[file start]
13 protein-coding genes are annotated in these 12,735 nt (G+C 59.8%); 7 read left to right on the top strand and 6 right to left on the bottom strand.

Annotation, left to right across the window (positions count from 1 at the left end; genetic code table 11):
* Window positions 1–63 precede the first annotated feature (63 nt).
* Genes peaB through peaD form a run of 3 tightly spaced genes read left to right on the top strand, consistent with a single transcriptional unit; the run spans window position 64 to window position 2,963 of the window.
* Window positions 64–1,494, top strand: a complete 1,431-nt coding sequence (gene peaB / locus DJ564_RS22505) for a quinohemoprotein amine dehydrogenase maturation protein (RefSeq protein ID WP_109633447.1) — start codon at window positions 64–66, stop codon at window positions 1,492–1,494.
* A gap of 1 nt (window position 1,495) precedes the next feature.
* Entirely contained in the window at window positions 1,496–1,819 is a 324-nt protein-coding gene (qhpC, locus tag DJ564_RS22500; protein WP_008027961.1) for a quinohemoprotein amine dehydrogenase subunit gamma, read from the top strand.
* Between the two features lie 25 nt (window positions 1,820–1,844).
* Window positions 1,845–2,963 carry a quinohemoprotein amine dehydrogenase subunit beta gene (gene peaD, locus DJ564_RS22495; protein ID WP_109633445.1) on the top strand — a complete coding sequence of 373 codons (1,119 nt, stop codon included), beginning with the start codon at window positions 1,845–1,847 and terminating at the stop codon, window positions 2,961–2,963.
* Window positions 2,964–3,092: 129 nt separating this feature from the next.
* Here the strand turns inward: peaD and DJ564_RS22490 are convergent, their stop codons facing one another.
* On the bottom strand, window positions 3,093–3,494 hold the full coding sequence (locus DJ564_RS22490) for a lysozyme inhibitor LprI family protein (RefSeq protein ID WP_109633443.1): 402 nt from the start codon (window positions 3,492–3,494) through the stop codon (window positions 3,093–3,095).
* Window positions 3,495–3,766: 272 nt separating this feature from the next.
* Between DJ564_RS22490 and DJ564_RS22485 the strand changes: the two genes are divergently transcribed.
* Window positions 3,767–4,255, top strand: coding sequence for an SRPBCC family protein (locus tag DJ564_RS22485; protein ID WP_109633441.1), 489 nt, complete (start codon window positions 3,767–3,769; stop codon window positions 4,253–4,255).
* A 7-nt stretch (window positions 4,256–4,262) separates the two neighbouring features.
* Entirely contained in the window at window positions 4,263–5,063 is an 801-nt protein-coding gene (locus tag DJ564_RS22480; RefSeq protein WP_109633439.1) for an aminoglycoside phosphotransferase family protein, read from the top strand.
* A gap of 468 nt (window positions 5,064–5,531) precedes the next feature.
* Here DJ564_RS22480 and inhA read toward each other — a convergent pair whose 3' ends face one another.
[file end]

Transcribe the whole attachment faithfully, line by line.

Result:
13 protein-coding genes are annotated in these 12,735 nt (G+C 59.8%); 7 read left to right on the top strand and 6 right to left on the bottom strand.

Annotation, left to right across the window (positions count from 1 at the left end; genetic code table 11):
* Window positions 1–63 precede the first annotated feature (63 nt).
* Genes peaB through peaD form a run of 3 tightly spaced genes read left to right on the top strand, consistent with a single transcriptional unit; the run spans window position 64 to window position 2,963 of the window.
* Window positions 64–1,494, top strand: a complete 1,431-nt coding sequence (gene peaB / locus DJ564_RS22505) for a quinohemoprotein amine dehydrogenase maturation protein (RefSeq protein ID WP_109633447.1) — start codon at window positions 64–66, stop codon at window positions 1,492–1,494.
* A gap of 1 nt (window position 1,495) precedes the next feature.
* Entirely contained in the window at window positions 1,496–1,819 is a 324-nt protein-coding gene (qhpC, locus tag DJ564_RS22500; protein WP_008027961.1) for a quinohemoprotein amine dehydrogenase subunit gamma, read from the top strand.
* Between the two features lie 25 nt (window positions 1,820–1,844).
* Window positions 1,845–2,963 carry a quinohemoprotein amine dehydrogenase subunit beta gene (gene peaD, locus DJ564_RS22495; protein ID WP_109633445.1) on the top strand — a complete coding sequence of 373 codons (1,119 nt, stop codon included), beginning with the start codon at window positions 1,845–1,847 and terminating at the stop codon, window positions 2,961–2,963.
* Window positions 2,964–3,092: 129 nt separating this feature from the next.
* Here the strand turns inward: peaD and DJ564_RS22490 are convergent, their stop codons facing one another.
* On the bottom strand, window positions 3,093–3,494 hold the full coding sequence (locus DJ564_RS22490) for a lysozyme inhibitor LprI family protein (RefSeq protein ID WP_109633443.1): 402 nt from the start codon (window positions 3,492–3,494) through the stop codon (window positions 3,093–3,095).
* Window positions 3,495–3,766: 272 nt separating this feature from the next.
* Between DJ564_RS22490 and DJ564_RS22485 the strand changes: the two genes are divergently transcribed.
* Window positions 3,767–4,255, top strand: coding sequence for an SRPBCC family protein (locus tag DJ564_RS22485; protein ID WP_109633441.1), 489 nt, complete (start codon window positions 3,767–3,769; stop codon window positions 4,253–4,255).
* A 7-nt stretch (window positions 4,256–4,262) separates the two neighbouring features.
* Entirely contained in the window at window positions 4,263–5,063 is an 801-nt protein-coding gene (locus tag DJ564_RS22480; RefSeq protein WP_109633439.1) for an aminoglycoside phosphotransferase family protein, read from the top strand.
* A gap of 468 nt (window positions 5,064–5,531) precedes the next feature.
* Here DJ564_RS22480 and inhA read toward each other — a convergent pair whose 3' ends face one another.